5 THE GOV'T TRIED TO DOWNPLAY THE RADIATION LEVELS

To protect the Soviet Nuclear System, the SSR tried to downplay the effects of the radiation. At every turn, the government supported the findings of scientists that explained there was about as much danger from the fallout of the Chernobyl plant as from an X-Ray. Chief accident investigator Valery Legasov and other experts in nuclear fission proved otherwise.

RELATED: 'Chernobyl Diaries' Trailer: Nuclear Horror Story

The SSR manipulated its party members into believing that because “a thousand years of sacrifice” ran in their veins, they owed it to “The People” (an abstract concept as much as it represented the actual “public”) to keep the full ramifications of the radiation to themselves. The death toll soon spoke for itself despite their hubris.

4 PROBLEMS BEGAN WITH THE RESCUE EFFORTS

Halfway through Chernobyl, as the first responders desperately try to help the victims of the core explosion and fight the nuclear blazes, viewers can clearly see that the SSR wasn’t interested in the safety of its citizens. Not with the faulty safety tests it made engineers at the Chernobyl plant carry out, and not with the dispensary of proper safety equipment for the first responders.

We see firefighters fighting the blazes with no warning of the burn source, and without face masks. We see hospital staff without gloves. We see high ranking party officials denying statements from scientists about evacuation measures, until it’s already too late and the entire world knows how expandable the SSR viewed its people.

3 IT EXPOSES THE CLAUSTROPHOBIC WORLD OF THE USSR

In 1986, the Communist regime in the USSR was waning, but blind faith in the Soviet Union still existed among its high ranking party officials. Machinations made in the name of the “The People” benefited a select few while masquerading as what was best for the individual public. The KGB prowled the streets of every city, keeping tabs on every citizen. As the Soviet proverb goes, “Trust, but verify."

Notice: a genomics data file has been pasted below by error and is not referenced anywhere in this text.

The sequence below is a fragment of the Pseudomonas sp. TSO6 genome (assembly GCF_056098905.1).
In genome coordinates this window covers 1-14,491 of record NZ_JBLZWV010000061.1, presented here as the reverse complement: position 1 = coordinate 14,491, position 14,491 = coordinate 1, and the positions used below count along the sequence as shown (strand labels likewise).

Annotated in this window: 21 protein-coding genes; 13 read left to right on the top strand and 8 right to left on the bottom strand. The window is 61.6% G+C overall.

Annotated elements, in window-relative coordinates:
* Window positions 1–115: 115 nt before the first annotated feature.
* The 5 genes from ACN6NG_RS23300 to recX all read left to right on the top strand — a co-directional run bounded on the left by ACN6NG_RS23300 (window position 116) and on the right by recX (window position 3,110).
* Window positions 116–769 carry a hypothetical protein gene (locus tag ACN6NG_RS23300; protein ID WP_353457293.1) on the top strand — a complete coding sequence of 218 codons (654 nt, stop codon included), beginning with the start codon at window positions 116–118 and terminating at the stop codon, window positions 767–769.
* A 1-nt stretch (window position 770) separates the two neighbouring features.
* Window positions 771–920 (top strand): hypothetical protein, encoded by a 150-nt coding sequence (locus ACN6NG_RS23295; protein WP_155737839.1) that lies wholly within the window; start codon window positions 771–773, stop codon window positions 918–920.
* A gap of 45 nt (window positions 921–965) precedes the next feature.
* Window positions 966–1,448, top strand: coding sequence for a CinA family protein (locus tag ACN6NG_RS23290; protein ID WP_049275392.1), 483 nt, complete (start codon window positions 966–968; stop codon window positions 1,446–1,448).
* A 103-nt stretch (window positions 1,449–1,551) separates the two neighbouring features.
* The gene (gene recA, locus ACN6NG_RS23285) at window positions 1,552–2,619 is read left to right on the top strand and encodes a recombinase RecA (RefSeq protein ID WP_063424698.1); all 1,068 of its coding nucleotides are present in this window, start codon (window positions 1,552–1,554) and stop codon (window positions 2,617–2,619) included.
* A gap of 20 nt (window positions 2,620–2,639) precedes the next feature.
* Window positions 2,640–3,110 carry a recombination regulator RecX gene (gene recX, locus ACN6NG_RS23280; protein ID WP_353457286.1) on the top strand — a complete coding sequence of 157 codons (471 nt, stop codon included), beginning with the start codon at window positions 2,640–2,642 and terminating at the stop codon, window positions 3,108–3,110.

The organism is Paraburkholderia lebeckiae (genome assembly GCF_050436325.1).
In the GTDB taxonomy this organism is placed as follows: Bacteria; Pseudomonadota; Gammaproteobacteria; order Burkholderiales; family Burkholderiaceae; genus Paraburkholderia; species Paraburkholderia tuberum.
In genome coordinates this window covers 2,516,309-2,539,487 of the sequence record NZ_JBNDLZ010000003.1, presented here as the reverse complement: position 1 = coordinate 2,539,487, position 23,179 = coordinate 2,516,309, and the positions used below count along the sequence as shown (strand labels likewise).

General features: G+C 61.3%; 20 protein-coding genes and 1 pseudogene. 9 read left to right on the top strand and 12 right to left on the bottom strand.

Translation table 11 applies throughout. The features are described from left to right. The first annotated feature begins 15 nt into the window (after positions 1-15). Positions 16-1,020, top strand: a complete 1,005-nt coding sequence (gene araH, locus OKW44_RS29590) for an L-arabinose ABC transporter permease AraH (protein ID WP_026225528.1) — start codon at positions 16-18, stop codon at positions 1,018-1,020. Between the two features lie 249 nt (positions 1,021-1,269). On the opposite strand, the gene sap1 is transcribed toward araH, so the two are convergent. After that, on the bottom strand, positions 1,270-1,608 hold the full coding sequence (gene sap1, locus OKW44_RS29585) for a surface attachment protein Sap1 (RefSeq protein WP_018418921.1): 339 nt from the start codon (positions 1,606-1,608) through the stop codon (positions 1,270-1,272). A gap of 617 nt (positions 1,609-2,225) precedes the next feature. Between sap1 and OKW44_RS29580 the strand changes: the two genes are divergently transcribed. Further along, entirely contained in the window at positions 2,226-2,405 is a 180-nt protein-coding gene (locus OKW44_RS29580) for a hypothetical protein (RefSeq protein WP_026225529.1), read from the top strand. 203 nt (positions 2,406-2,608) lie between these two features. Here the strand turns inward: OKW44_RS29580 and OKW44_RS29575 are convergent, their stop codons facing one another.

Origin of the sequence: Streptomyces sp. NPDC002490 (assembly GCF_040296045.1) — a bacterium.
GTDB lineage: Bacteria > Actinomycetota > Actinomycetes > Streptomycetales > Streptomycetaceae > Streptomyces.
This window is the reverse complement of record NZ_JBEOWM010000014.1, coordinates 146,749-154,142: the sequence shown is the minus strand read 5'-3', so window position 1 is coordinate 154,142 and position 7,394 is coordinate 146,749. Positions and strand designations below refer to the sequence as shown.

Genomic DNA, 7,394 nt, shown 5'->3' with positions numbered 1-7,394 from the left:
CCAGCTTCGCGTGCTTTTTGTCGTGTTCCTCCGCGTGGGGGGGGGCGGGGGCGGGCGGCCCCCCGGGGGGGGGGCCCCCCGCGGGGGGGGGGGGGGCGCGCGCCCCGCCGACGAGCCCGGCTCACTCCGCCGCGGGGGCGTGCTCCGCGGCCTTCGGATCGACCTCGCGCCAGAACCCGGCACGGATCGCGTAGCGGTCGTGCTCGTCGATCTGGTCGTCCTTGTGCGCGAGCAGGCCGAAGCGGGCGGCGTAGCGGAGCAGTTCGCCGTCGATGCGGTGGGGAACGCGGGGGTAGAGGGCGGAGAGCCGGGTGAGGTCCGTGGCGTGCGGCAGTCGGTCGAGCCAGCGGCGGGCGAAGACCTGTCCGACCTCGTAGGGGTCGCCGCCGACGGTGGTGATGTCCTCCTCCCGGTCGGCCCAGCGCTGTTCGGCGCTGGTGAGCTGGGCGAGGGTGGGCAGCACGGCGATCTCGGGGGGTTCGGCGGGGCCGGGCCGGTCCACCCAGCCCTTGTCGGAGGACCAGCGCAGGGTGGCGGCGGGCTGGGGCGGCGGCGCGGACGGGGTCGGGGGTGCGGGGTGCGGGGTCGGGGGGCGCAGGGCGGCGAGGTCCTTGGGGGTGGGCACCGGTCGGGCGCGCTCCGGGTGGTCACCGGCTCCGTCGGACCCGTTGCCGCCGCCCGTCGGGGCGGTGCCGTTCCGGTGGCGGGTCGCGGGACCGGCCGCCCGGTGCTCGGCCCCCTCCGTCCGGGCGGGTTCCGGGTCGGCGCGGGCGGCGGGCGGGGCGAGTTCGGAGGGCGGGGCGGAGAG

Ironically, in the case of the Chernobyl power plant incident, the USSR failed to even trust its scientists, and tried desperately to cover up the effects of the fallout. They were forced to mount the largest cleanup effort in history, which took years and hundreds of thousands of citizens to help complete.

2 THEY TOOK AGES TO EVACUATE, BUT NOT BEFORE THEY CUT OFF THE CITY

Chernobyl HBO

In response to the crisis, rather than allow for the immediate evacuation of the people of Chernobyl and surrounding towns, high ranking party officials decided it would be better to try to contain the incident and not start a widespread panic. How did they go about this? By cutting phone lines so that they could curtail the “spread of misinformation” (and incidentally so victims couldn’t contact their families and vice versa).

At the insistence of scientists and nuclear experts, they finally began an evacuation process when the threat of further explosions was imminent. By that point hundreds of people had already died from radiation fallout, and those that hadn’t were already infected.

1 THE ACCIDENT WAS ONLY THE BEGINNING

After the Chernobyl plant core exploded, rescue efforts were slow. Not only did the engineers not fully understand the ramifications of what had happened, they denied the dangers of the radiation fallout in chorus with the high-ranking party officials.

Because the chief engineer decided to keep filling the system tanks with water (despite there being no core anymore), when airdrops of sand and boron were used to put out the fire where the core used to be, the mixture covered reactor building 4, creating a ticking time bomb. The steam from the hot water and plutonium particles would cause an explosion ten times greater than the original unless miners tunneled beneath it and drained the water.